20 Messages for Anyone Newly Diagnosed With Dysautonomia
We asked the seasoned members of our Dysautonomia Support Network Divas and Dudes Support Group to share some words of wisdom to the members of the group at the beginning of their dysautonomia journey. Here is what they had to offer:
1. “No two people’s journeys are alike… don’t compare yourself to others. You know your body better than anyone.” — Dani F.
2. “Keep advocating! Take one day at a time.” — Maryellen W.
3. “Make sure your specialist listens to you and knows your symptoms. Not all treatments work for everyone.” — Bette D.
4. “I agree that we are all unique and have different journeys. Write a list of things you want to discuss with your doctor just in case you forget that day. Writing lists helps me so much. Also, it is OK to rest and take care of yourself.” — Laney R.
5. “Listen to your body. Learn its ins and outs and signs. When you’re new it can feel as though you’re barely treading water, but you’ll get there.” — Katie T.
6. “Having lived with it for almost three years, I’d say what works for some does not work for all. I’ve been advised to do so many different things. Do one thing at a time to see if it helps and don’t feel pressured to do it just because others are. Oh, and goodness… be kind to yourself! If someone you loved had these conditions you would be overwhelmed with compassion for them. Turn that inward!” — Melissa S.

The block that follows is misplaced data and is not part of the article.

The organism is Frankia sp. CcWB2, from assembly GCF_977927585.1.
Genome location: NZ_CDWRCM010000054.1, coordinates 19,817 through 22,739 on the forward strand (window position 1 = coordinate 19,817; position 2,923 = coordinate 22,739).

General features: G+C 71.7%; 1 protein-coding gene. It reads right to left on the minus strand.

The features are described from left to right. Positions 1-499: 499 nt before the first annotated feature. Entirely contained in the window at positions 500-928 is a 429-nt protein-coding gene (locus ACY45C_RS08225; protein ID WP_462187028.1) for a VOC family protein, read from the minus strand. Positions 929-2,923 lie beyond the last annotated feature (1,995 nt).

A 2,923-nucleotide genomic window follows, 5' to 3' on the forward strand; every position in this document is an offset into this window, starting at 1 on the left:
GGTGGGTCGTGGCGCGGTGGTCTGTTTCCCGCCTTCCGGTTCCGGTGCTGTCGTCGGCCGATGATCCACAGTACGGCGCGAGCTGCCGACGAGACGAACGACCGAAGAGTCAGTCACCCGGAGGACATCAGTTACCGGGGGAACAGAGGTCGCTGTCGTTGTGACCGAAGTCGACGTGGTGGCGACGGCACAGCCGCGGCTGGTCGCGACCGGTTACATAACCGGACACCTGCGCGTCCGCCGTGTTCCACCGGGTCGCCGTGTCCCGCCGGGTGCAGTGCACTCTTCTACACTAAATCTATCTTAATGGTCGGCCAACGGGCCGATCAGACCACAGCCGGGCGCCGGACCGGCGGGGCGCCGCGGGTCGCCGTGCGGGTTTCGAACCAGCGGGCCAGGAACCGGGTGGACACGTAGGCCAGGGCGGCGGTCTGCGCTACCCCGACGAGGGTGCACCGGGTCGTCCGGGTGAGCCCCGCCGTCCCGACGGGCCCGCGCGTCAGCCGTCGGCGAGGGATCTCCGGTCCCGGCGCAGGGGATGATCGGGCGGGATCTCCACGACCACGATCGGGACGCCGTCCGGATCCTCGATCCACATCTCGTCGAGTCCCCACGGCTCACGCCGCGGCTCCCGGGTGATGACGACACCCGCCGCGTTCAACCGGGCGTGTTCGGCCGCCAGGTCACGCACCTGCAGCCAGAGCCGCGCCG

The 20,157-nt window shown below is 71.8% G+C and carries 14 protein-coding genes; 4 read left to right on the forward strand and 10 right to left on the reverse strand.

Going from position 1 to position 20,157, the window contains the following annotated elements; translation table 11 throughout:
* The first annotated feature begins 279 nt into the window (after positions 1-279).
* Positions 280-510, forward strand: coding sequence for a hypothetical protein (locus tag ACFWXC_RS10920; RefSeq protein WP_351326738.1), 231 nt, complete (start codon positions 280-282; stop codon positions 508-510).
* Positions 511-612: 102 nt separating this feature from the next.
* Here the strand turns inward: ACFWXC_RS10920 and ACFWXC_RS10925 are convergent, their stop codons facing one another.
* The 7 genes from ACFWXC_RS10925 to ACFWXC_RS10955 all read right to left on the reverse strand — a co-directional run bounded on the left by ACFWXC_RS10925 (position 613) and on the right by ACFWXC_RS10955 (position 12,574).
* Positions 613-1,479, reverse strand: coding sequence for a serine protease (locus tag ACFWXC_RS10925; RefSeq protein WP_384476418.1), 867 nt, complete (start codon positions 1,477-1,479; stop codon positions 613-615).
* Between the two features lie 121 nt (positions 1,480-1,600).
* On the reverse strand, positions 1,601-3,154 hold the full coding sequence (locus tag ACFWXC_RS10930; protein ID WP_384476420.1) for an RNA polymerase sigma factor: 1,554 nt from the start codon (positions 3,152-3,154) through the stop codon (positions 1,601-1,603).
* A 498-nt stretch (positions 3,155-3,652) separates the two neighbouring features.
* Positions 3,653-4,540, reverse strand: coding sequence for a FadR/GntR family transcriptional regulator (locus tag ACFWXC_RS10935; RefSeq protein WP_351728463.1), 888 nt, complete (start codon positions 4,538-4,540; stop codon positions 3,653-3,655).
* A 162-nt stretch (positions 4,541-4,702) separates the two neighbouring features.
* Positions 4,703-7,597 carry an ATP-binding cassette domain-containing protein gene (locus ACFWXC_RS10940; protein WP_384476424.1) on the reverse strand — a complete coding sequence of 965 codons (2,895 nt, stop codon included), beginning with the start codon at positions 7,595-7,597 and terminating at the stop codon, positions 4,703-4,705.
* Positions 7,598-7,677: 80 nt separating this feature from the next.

7. Trust your instincts. If you think you’re bad enough for an ER visit, then go! A little saline never hurt anyone… and for us, it can really be a lifesaver.” — Laurie H.
8. “Oh, so many times I look back and wonder why I refused an ambulance because ‘I didn’t want to make a fuss.’ If I’d only been more ‘fussy,’ I probably would have gotten a diagnosis a lot earlier!” — Claire M.
9. “Food can be your best medicine or your worst poison. Listen to your body. Two of my favorite safe foods are homemade chicken stock and white rice, because together with a little time and effort, you can make amazing risotto. It’s four whole ingredients and it’s an absolutely amazing new flavor and texture. Find ways to love the foods you can eat, if you’re still able to eat at all. (I wanted to be a chef before this, so I’m a little food oriented.)” — Mariah M.
10. “Stay hydrated. There is a long-held basic rule of thumb for daily hydration. It is: half your weight (in pounds) is how many ounces of water you should consume every day.” — Cindy S.
11. “Move slowly when getting up from lying down to sitting, and sitting to standing. Avoid bending around, and if you do, stand back up slowly.” — Cindy S.
12. “You will have periods of bad days, but I promise there will be good days too! Find your new ‘normal.’ You will figure out what helps and what hurts, remember that and trust yourself! Rest when you need to! Push yourself when it’s important as long as you will rest afterwards. It’s a balancing act sometimes! Listen to your body, trust your instincts and give yourself grace! You are a fighter! It’s OK to have have bad days, just don’t ever stop fighting!” — Beth C.